Education Budget Could Bring More Money to College Students

The floodgates could open soon when it comes to student financial aid, based on budget proposals for the U.S. Department of Education.

But students and parents might not notice the subtle changes that greet them during the application process.

Secretary of Education Arne Duncan outlined last week how the proposed budget will affect the nation’s Pell Grant program, college loans and the Federal Perkins Loan Program.

Duncan said that under the proposed budget, the Pell Grant program would move from discretionary to mandatory, something that would ensure every qualified student receives a grant.

"In practice, no one who qualifies is ever denied a Pell Grant – which is why the program has had a deficit – but by guaranteeing the program, we are no longer debating the issue," Duncan said, according to a text-version of his re-marks.

The government also would make sure that the grant amounts grow annually in line with inflation, plus a point, so that it keeps up with rising costs, Duncan said.

So next year’s maximum amount of $5,350 would increase to $5,550 in 2010.

As far as college loans go, the proposed budget would call for the federal government to lend directly to students and/or parents through the same electronic system that colleges use for Pell Grants, according to the Department of Education.

This would mean that rather than having a choice in lenders as students have now, there would just be one lender.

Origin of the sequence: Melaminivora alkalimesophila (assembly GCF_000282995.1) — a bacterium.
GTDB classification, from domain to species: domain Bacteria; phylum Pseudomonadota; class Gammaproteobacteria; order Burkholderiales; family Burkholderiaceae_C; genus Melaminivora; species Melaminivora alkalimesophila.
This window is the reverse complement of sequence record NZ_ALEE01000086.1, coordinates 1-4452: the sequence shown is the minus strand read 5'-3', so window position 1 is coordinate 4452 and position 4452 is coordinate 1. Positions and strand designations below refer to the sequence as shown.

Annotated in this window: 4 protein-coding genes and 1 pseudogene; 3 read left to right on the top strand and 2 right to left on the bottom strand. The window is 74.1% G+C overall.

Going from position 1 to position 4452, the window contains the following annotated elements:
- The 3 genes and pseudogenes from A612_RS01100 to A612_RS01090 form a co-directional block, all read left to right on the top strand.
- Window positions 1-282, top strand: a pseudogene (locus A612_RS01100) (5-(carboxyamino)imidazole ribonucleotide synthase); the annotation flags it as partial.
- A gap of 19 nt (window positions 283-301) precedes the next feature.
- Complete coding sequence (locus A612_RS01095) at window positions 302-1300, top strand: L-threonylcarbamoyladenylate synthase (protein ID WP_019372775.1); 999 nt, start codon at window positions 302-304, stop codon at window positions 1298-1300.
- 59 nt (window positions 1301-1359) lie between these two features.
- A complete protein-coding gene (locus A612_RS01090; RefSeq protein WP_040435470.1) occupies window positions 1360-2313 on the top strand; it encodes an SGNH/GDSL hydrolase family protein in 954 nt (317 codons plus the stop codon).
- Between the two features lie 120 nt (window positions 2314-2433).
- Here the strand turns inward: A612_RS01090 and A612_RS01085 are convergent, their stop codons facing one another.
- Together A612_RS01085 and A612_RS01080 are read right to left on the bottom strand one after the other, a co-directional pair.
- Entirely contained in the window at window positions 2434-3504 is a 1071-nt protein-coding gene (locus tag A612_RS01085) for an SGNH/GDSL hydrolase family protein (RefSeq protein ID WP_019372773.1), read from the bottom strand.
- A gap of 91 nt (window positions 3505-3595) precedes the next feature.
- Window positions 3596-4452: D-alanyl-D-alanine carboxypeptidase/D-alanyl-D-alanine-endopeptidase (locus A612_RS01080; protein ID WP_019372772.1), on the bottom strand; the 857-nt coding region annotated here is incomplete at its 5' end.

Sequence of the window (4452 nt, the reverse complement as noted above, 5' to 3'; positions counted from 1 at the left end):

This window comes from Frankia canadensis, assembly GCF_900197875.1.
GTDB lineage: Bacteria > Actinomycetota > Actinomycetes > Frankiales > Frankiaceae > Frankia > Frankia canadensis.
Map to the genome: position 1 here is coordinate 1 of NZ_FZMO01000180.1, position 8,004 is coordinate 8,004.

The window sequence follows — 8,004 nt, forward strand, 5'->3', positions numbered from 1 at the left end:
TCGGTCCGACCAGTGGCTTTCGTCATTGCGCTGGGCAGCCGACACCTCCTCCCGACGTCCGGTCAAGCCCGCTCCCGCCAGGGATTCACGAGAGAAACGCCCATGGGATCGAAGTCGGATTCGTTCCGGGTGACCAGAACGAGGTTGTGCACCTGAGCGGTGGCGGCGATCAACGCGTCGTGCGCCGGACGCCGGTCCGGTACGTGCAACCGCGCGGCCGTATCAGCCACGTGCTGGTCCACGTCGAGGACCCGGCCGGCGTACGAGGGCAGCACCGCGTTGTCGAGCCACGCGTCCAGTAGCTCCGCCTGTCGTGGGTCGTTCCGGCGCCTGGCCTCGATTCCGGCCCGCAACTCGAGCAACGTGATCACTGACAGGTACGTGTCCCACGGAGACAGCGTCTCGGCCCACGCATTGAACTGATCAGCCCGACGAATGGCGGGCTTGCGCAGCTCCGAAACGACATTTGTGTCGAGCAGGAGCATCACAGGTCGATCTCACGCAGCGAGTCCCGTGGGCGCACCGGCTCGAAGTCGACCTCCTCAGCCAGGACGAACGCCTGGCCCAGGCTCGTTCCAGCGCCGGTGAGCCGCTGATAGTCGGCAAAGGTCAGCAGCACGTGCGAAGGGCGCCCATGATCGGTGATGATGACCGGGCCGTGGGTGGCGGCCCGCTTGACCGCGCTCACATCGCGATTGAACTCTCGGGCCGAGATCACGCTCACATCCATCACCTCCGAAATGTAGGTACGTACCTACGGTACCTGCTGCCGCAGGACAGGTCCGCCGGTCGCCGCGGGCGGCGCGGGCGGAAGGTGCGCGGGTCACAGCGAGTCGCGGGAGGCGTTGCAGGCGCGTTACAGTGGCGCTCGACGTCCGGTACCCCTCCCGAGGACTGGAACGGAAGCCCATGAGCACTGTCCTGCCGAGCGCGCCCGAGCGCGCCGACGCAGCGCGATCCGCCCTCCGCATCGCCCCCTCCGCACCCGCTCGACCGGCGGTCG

Brent Williford, associate director of Lamar University’s Student Financial Aid office, said this would create a more uniform process in that loans would be handled similarly at all colleges and universities.

But, he said, it also removes the competition and would likely limit the payments incentives that lenders used to pro-vide for students and parents.

For example, several years ago, students who regularly met their payment deadlines might have seen a decrease in their interest rate or a small payback into their account.

Lenders don’t typically offer incentives like this anymore, but it’s even less likely with one lender in the game, Williford said.

Finally, the proposed budget would call for a $5 billion increase in funding for the Federal Perkins Loan Program.

Fewer than one percent of students at Lamar use this program because it has seen no funding increases in recent years, Williford said.

Increased resources are expected to add more than 2 million students, according to the Department of Education.

Williford said that despite the credit crunch there has never been a lack of funding for students.  (Beaumont Enterprise)

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